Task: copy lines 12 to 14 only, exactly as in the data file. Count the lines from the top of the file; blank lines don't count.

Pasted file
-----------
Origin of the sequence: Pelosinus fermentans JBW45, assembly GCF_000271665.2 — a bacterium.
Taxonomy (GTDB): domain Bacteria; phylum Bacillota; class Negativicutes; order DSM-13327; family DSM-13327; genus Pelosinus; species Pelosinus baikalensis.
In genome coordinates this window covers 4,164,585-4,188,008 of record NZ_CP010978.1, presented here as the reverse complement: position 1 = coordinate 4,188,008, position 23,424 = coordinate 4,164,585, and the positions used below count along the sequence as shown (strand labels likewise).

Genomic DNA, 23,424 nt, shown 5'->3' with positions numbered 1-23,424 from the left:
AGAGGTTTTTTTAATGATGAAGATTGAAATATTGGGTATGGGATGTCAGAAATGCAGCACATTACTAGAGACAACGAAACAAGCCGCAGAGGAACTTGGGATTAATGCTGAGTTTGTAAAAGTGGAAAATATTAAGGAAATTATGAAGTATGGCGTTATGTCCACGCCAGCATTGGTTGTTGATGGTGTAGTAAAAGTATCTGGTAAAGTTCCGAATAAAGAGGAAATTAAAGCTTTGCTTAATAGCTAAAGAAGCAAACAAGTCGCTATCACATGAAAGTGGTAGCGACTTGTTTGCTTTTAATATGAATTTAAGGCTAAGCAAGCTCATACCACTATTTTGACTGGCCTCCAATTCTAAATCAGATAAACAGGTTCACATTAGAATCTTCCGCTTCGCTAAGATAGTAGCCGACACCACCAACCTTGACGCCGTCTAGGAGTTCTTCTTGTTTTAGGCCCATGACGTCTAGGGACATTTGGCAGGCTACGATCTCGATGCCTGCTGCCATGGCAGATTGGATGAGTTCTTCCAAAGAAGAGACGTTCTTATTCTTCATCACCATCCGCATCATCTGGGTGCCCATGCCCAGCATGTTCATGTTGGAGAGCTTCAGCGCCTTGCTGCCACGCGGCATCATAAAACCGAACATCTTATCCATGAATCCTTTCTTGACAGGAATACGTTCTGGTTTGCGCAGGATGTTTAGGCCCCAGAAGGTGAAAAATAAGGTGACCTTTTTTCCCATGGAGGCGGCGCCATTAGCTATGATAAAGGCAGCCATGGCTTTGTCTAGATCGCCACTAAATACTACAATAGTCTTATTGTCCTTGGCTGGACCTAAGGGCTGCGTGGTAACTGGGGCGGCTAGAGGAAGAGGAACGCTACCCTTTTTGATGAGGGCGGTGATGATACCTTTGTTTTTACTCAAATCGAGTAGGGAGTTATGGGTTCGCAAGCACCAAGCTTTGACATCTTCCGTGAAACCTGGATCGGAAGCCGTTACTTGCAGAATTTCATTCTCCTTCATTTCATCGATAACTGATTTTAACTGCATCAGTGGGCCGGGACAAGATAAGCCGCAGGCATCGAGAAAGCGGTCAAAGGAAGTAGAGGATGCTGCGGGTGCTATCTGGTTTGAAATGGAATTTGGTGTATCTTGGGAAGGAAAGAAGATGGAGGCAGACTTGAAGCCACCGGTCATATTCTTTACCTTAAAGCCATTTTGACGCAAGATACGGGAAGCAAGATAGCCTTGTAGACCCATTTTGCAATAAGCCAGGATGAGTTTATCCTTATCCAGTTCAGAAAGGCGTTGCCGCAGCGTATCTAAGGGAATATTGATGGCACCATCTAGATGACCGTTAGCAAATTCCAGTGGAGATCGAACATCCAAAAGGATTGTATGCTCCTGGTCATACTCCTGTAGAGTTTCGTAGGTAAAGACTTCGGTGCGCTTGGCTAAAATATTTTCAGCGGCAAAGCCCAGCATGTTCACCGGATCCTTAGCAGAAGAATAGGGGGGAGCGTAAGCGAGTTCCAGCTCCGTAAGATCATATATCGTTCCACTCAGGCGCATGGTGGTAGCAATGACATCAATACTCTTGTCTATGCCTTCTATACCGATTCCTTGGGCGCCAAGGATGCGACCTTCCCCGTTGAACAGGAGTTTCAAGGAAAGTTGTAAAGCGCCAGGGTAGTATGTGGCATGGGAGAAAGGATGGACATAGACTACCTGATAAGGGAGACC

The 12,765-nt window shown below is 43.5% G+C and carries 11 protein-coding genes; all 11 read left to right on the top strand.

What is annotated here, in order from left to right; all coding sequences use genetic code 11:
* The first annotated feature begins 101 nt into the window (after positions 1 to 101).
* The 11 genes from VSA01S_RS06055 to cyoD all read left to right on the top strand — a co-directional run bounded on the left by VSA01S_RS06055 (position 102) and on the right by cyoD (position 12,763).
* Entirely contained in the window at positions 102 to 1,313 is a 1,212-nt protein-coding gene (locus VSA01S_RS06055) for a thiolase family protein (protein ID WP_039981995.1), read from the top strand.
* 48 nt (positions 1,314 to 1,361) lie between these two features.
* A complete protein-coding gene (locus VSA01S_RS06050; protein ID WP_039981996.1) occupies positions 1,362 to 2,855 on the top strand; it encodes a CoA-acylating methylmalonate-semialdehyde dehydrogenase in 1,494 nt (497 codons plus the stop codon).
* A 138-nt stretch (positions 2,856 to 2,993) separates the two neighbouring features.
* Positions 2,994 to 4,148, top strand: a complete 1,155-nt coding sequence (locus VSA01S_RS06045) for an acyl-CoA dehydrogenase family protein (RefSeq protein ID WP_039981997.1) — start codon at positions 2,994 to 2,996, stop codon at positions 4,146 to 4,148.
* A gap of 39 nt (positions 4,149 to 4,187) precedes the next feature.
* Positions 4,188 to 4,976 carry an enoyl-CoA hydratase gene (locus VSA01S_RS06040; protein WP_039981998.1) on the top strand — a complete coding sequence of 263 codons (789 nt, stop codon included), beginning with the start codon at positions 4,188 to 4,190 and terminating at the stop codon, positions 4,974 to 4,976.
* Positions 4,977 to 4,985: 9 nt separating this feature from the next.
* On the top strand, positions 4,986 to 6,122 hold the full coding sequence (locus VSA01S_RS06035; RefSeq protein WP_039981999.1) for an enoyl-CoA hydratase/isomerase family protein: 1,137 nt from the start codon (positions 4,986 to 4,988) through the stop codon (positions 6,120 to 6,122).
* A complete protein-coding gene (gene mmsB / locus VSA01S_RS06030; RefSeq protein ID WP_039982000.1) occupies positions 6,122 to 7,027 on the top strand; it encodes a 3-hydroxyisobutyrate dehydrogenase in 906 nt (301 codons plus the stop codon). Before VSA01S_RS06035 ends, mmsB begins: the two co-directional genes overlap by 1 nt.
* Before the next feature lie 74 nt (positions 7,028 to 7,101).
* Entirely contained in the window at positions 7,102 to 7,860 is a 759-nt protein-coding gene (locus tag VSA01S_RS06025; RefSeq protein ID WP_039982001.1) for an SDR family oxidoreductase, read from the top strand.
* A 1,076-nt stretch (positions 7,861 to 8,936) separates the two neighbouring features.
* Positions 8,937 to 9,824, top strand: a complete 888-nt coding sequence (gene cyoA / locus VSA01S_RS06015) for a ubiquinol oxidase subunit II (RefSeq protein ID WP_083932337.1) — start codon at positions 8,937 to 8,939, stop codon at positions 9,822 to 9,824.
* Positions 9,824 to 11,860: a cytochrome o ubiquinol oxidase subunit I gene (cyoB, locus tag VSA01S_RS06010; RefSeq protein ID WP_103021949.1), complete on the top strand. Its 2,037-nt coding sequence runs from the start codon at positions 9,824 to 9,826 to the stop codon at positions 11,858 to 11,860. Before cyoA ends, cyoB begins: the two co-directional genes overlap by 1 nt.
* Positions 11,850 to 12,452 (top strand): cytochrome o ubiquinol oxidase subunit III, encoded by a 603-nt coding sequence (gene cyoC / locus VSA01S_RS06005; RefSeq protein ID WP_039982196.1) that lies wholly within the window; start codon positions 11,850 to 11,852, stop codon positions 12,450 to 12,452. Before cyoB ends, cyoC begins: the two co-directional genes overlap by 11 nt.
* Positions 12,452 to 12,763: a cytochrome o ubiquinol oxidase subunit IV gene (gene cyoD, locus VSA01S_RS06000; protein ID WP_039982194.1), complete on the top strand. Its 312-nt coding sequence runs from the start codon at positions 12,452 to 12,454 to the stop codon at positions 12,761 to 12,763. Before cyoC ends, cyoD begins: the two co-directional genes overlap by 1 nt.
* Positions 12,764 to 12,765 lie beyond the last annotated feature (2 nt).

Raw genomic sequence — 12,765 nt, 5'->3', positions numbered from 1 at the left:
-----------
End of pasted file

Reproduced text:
* A complete protein-coding gene (locus VSA01S_RS06050; protein ID WP_039981996.1) occupies positions 1,362 to 2,855 on the top strand; it encodes a CoA-acylating methylmalonate-semialdehyde dehydrogenase in 1,494 nt (497 codons plus the stop codon).
* A 138-nt stretch (positions 2,856 to 2,993) separates the two neighbouring features.
* Positions 2,994 to 4,148, top strand: a complete 1,155-nt coding sequence (locus VSA01S_RS06045) for an acyl-CoA dehydrogenase family protein (RefSeq protein ID WP_039981997.1) — start codon at positions 2,994 to 2,996, stop codon at positions 4,146 to 4,148.